The Tea Partiers have at last inspired a burgeoning counter-movement, Coffee Party USA, founded by Annabel Park, 41, a documentary filmmaker in the Washington suburb of Silver Springs, Md.
From a Facebook page not long ago, Coffee Partiers have proliferated across at least 30 states, organizing about 1,200 chapters.
It would be simplistic to describe this new movement as simply opposed to right-wing obstructionism of the mandate 52.9% of Americans gave Barack Obama in November 2008. In activities that include an upcoming national conference and a March on Washington, adherents of the Coffee Party movement are seeking to promote civility and inclusiveness in political discussion. That's obviously a welcome alternative in a rancid political environment in which so many ideas are simply ruled out of order, by politicians and Beltway pundits alike.
Founder Park initially flirted with the name "Cappaccino Party" to provide the Tea Partiers with an overtly elitist foil. But Park and her thousands of e-mail and Facebook correspondents ultimately settled on America's favorite drink. The group, already boasting about 115,000 members, plans to hold 300 to 400 meetings at coffee shops across the nation.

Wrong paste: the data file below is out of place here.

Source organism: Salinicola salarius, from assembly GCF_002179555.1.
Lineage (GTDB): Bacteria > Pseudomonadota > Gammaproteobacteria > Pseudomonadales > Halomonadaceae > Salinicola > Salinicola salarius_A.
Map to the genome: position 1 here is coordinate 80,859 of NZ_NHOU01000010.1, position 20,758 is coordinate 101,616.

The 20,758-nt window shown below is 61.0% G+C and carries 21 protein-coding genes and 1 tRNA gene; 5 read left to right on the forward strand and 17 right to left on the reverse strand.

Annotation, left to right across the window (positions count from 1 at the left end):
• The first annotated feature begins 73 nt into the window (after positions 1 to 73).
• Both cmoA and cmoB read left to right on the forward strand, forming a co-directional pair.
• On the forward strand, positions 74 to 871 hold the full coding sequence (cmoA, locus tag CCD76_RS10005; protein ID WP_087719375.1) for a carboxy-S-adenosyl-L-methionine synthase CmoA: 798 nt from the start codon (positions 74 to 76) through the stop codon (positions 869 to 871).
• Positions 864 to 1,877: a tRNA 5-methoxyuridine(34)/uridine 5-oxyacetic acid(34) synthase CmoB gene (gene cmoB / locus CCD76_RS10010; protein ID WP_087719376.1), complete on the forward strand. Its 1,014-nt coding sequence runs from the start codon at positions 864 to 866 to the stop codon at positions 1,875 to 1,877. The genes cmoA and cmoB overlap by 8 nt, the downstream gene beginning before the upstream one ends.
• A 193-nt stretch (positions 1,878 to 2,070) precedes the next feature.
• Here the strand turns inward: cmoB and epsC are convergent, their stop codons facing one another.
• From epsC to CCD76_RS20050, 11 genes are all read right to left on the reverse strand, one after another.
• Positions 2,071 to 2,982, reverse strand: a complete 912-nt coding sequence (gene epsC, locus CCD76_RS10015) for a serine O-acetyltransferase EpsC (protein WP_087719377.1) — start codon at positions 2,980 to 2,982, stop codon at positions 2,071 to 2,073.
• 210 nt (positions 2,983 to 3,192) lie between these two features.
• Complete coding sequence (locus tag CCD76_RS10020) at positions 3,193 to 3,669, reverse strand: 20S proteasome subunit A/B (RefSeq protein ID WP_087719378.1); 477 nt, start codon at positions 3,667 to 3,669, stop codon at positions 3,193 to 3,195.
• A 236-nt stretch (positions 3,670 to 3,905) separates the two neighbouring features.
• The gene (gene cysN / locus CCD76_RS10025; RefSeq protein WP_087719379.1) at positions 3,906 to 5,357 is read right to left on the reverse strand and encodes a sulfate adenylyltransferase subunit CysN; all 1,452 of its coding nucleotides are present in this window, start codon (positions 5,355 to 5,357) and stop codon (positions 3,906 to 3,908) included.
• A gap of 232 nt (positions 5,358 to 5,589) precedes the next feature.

Launching a national coalition of organizers for progressive change is about as challenging as you might imagine. It's a task Park candidly describes as "trying to perform surgery in the dark." But the rapid growth in CP membership among kindred spirits who still believe in the urgency for change, and are frustrated at how that promise got bogged down, has not only lifted Park's spirits. It offers a new forum for progressives who can be excused for beginning to think they might be alone in their hopes for an American social renaissance.
For updates on Coffee Party activities, click here.
350 Coffee Parties bring a change of flavor (Ole Ole Nelson, News Junkie Post)